In our Writers and Music series, authors discuss the music that has either been included in their most recent novel/poems or the influence music has had on their work overall.
Andrew F. Sullivan was born in Peterborough, Ontario. He has an MA in English in the Field of Creative Writing from the University of Toronto. Sullivan’s fiction has recently been published by Joyland, The Good Men Project, The Cleveland Review and Riddle Fence. You can find him at: http://afsullivan.blogspot.com/
The first time I was thrown out of a bar it was at a Constantines' show. I spent the encore sitting on a mailbox, singing along, unaware of the slush that had been splashed on my face by passing cars.
You could feel the building shake from outside. You could feel it down your spine. The tension and release building up in every song, the hoarse words coughed and hacked into a microphone someone would need to wash before the next show. Like a shambling, enraged ghost of Springsteen lost in the wastelands of Southern Ontario, the Constantines were a wrecking force. No vocal cords were spared. No ear drums left undented. No one left clean.
Of course, they are gone now. Four albums. A few EPs. That’s it. Everyone gets older.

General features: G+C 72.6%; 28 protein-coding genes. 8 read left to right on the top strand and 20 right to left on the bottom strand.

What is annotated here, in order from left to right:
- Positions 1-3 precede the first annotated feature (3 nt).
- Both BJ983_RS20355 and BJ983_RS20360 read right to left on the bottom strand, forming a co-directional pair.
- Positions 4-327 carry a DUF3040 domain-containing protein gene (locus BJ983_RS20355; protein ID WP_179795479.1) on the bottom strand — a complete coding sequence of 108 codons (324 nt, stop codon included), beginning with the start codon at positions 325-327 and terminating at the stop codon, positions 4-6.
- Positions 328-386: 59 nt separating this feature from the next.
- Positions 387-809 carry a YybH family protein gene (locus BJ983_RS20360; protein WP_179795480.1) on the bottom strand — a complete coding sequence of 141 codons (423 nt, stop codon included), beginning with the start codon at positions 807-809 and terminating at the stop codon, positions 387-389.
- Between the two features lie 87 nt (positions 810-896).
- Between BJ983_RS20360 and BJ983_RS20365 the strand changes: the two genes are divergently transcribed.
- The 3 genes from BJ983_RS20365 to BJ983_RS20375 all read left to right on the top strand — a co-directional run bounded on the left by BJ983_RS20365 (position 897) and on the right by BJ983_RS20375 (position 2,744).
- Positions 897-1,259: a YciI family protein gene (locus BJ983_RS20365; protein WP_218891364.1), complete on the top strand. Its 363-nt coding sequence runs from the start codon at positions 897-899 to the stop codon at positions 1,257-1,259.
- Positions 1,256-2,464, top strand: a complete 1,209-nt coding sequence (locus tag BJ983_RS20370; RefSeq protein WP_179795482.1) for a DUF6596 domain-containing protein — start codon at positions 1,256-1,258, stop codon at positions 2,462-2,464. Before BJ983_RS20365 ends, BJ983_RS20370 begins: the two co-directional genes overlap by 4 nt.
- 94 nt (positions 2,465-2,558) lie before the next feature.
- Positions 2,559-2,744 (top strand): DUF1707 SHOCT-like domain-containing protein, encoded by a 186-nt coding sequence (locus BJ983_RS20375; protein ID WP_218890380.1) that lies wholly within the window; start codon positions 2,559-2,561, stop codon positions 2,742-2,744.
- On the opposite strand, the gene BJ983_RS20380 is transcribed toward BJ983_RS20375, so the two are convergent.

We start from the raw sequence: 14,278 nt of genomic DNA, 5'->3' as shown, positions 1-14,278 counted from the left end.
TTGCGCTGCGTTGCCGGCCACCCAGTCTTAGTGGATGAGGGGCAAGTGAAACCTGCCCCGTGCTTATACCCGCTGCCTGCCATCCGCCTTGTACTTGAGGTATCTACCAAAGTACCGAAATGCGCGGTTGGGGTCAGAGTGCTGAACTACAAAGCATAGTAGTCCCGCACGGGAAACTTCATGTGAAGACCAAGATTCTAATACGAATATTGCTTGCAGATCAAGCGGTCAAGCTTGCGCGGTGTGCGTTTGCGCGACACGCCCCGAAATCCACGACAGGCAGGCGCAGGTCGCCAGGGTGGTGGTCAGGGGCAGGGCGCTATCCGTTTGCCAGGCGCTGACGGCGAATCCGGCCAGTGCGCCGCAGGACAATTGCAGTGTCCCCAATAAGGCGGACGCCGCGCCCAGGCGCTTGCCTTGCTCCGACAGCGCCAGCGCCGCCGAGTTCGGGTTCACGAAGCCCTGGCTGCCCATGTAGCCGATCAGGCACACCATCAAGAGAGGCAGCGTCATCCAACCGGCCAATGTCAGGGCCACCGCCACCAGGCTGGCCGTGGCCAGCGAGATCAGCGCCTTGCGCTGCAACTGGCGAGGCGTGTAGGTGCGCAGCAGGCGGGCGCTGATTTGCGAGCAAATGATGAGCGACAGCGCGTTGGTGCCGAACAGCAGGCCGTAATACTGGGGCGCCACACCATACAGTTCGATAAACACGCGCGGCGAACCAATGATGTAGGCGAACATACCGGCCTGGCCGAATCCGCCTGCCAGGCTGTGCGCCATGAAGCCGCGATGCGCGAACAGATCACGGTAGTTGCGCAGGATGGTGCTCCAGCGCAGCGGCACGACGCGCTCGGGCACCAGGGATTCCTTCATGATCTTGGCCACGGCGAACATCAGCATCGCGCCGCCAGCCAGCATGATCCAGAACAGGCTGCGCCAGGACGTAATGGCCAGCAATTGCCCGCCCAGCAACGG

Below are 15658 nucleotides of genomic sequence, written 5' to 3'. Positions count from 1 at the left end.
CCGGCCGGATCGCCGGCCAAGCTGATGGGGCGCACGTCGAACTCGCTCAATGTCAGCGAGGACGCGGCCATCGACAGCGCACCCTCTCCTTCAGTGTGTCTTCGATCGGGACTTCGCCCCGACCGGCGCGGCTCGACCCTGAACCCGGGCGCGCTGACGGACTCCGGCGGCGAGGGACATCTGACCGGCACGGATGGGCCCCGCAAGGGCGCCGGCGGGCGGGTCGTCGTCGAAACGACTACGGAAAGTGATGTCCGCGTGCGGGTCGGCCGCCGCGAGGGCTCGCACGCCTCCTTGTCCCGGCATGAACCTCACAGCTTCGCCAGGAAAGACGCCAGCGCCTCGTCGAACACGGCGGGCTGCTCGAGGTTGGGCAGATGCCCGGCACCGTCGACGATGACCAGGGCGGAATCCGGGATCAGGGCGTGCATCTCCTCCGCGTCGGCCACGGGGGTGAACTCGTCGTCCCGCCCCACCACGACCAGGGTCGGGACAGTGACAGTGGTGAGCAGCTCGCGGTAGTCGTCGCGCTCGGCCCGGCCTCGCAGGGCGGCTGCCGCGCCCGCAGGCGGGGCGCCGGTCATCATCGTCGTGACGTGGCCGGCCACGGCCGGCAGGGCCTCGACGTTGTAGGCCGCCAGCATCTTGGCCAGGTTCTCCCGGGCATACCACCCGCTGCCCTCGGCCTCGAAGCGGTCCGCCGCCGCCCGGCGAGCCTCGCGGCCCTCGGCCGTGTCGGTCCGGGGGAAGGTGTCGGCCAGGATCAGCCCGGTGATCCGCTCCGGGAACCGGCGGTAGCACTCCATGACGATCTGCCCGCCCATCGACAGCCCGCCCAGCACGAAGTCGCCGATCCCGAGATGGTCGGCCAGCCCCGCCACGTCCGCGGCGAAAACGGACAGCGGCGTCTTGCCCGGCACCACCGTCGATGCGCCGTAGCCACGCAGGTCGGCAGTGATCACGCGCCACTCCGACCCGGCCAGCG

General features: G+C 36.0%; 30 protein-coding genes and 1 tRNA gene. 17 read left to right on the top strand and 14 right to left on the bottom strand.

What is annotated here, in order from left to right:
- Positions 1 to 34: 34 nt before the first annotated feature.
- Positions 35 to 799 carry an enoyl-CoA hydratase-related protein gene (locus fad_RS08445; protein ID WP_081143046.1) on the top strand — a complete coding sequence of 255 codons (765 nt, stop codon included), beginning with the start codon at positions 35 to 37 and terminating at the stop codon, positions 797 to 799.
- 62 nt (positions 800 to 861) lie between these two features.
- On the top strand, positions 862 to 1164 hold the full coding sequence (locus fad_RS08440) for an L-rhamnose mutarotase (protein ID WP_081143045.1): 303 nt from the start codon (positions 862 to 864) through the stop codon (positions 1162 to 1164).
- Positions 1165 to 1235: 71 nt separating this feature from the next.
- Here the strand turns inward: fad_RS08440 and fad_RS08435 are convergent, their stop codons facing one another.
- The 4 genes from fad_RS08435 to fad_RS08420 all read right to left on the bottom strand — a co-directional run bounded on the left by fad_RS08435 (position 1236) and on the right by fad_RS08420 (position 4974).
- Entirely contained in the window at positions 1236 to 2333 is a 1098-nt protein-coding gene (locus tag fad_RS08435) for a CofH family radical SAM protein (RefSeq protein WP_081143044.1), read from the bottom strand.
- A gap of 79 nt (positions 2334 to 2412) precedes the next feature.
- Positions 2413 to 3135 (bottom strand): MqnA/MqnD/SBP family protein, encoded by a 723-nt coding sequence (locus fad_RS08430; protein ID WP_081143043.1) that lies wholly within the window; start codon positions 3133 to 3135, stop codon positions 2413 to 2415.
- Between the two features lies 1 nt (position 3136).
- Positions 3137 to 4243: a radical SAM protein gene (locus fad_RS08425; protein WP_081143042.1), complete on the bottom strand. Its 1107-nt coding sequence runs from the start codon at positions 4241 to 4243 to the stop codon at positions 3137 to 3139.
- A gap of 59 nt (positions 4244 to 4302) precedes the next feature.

It`s all still there though. The tension and the release—the fear and desperation in songs like “Hyacinth Blues," the hand claps like a dire warning in “Some Party," the howls for something better, something purer, where “a tired man can exist” in “Blind Luck.” Those things don’t fade. They remain raw and weathered. They remain defiant and messy and busted. There is no gloss.
I still go searching for those moments when I sit down to try and put a story together. I want to open with a relentless assault. I want the reader to feel the bottom drop out, to feel all that controlled tension finally erupt into something wild and unhinged—something they can’t avoid. You can see the end coming; you can predict the reckoning headed your way, but you can’t prevent it. You can’t deny it or undo it. You can only play a witness. You can only watch.
That’s what we are doing when we tell stories. We are playing witness to each other’s truths, if that’s what we want to call it. We are being asked to acknowledge something real, something we can’t find in everyday life. And it doesn’t have to be pretty—it rarely is. And it doesn’t need to be an affirmation or a call to arms or a claim for some moral high ground above all the messy, broken stuff we’d rather not remember.
There is a reason we love to read about dystopias. There is a reason why we lie and spin stories filled with pain and suffering and loss. We are playing a witness for each other; we are trying to say something or understand something that the logical narratives of daily life can’t always uncover. We don’t claim these are universal truths or that they should carry any meaning for anybody else. We are just there to say this happened; this mattered—whether it is real or not. This was done. Every time I write, every time I read, I am a witness. The Constantines understand that. They want you to join in on that chorus in “Young Offenders.”
Young hearts, be free tonight.
Time is on your side.
Can I get a witness?
Even sitting on a mailbox in the cold with my ass frozen to the metal, I was a witness.